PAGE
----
Jürgen Habermas, who turned 90 on June 18, is one of the most influential German thinkers of our time. Even at his age, he remains incredibly active. Ahead of the recent elections in the EU, Habermas was actively campaigning in Berlin against narrow-minded nationalism. A longtime promoter of the democratisation of Europe, the philosopher and author was awarded the German-French Media Prize in July 2018.
His next book, to be titled Auch eine Geschichte der Philosophie (Also a History of Philosophy) is coming out in September. It’s a two-volume work of 1,700 pages, which, according to his publishers, not only covers the development of philosophy since Antiquity, but also reflects on the role it has played in society.
Habermas always goes for the big picture, and he’s always been ready to get involved in major social debates. He is one of Germany’s few public intellectuals to regularly take a stand on political issues.
The creation of a public sphere
Jürgen Habermas was born in Dusseldorf in 1929. Today, he lives in the Bavarian town of Starnberg. His name, however, is most closely associated with the city of Frankfurt – more specifically, with a school of social and critical theory known as the Frankfurt School.
He earned a doctorate in philosophy in Bonn in 1954, with a dissertation on German philosopher Friedrich Wilhelm Joseph Schelling (1775-1854). In 1964, he took over the chair of philosophy and sociology from the University of Frankfurt from Max Horkheimer (1895-1973), a position he held until 1971.
His postdoctoral thesis from 1961, Strukturwandel der Öffentlichkeit (published in English translation in 1989 as The Structural Transformation of the Public Sphere) remains to this day a groundbreaking work. In it, he explores the notion of the “public sphere” as a historical category. He also looks into the concept of “public opinion,” which he depicts as having emerged in the 17th century in England; it then started spreading as an idea in 18th-century France.
An inspiration for the ’68 generation
His theories on the democratic process are said to have influenced the 1968 student revolts; the students saw Habermas as their spiritual mentor. However, when the protest movement became more radical, the philosopher openly criticised it.
In his chief work from 1981, Theory of Communicative Action, he develops a theoretical action guide for modern society. According to his proposition, the normative foundations of a society lie in language, and as a means of communication, debate enables social action. Habermas looks into the principles of rational argumentation, reflecting on the “ideal speech situation,” in which every participant is free to take part in the democratic discourse.
His works theorising democratic and communicative ideals are academic standards. Titles like Between Facts and Norms: Contributions to a Discourse Theory of Law and Democracy (1992), The Inclusion of the Other (1996) along with Theory of Communicative Action and The Structural Transformation of the Public Sphere are standard works in academia.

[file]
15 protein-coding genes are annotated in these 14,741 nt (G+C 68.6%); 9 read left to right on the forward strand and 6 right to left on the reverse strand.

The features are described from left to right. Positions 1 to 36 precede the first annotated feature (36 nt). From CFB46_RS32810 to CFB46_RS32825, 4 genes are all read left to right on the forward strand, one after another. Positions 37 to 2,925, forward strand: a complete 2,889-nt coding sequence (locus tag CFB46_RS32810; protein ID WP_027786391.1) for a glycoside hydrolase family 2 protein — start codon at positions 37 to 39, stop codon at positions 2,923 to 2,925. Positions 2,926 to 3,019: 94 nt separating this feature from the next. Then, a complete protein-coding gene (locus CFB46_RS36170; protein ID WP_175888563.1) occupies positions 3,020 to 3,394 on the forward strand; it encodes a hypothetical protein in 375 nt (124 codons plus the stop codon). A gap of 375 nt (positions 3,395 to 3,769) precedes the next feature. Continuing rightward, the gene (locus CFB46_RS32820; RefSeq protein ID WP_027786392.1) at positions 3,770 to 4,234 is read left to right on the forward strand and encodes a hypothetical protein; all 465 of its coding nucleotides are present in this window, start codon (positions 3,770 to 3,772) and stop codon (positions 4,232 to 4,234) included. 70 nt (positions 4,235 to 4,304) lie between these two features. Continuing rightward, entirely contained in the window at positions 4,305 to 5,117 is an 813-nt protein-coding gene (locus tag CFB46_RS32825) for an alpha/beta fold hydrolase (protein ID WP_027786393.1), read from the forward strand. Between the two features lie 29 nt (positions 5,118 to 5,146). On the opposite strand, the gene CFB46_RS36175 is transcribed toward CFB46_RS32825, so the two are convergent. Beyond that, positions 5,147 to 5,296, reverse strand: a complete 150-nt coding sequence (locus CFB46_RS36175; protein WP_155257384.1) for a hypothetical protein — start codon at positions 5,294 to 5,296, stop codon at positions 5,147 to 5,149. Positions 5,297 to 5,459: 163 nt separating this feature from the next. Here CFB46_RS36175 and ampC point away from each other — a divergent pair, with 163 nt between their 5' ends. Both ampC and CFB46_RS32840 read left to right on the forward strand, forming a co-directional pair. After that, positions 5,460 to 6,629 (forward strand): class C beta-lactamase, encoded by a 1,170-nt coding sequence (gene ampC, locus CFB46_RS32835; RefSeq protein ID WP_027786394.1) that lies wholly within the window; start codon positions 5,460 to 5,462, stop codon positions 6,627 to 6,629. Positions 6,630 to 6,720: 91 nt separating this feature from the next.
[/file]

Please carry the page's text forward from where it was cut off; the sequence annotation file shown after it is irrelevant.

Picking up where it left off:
His texts showcase his deep thinking and elegant style – one, however, requires a certain level of patience to decipher his works. But that’s the way it is: The topics tackled by the political philosopher are not easy ones, and he has always aimed to address them with exactitude.
Like other postwar West German authors and intellectuals, including Martin Walser, Günter Grass and Siegfried Lenz, Habermas grew up in the shadow of National Socialism. This experience left its mark on his life’s work.
Why did Germans choose a raging, vulgar anti-Semite as Reich Chancellor in 1933? What allowed things to go so far? And above all, how could a repetition of such events be prevented? Such questions make up the basis of Habermas’s work. They inspired him to create complex communication models through which members of a society could aim to balance their different interests.
“Consensual” was the name given to those social models, and the term had an exceptional impact on the Federal Republic of Germany’s self-image. Citizens were no longer to receive orders from above; rather, they should be encouraged to intervene in public, to formulate their views openly and include them into a large-scale discussion, in which everyone would be working towards an acceptable compromise.
The concepts developed by Habermas corresponded to West Germany’s commitment to peace after the horrors of National Socialism.
Contributing to the zeitgeist of a country
Would the Federal Republic of Germany have been completely different without Habermas? Probably not. But without his philosophical comments on the emerging German republic, it definitely would have lacked parts of its specific “sound.” And this sound – as abstract, hermetic and inaccessible as it was – echoed society just as profoundly as pop and rock music did in the country in the 1960s.
And that all definitely contributed to shaping a cosmopolitan atmosphere in West Germany.
This article was originally published on DW. Read it here.